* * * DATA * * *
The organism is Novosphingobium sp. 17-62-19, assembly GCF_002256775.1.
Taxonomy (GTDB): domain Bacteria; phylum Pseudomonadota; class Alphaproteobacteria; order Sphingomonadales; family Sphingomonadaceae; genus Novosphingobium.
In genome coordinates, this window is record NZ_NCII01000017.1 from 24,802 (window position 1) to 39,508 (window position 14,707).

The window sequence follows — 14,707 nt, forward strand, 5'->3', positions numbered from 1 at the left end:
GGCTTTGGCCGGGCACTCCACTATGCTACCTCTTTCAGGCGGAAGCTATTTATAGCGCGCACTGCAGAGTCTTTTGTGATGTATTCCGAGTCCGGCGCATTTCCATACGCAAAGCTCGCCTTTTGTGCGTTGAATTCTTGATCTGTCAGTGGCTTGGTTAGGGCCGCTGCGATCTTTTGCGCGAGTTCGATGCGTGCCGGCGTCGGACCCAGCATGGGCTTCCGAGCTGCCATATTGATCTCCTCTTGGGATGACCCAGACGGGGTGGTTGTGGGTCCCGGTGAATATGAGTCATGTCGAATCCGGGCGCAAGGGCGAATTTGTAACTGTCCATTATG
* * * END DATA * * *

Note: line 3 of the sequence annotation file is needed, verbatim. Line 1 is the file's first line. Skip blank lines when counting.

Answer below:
In genome coordinates, this window is record NZ_NCII01000017.1 from 24,802 (window position 1) to 39,508 (window position 14,707).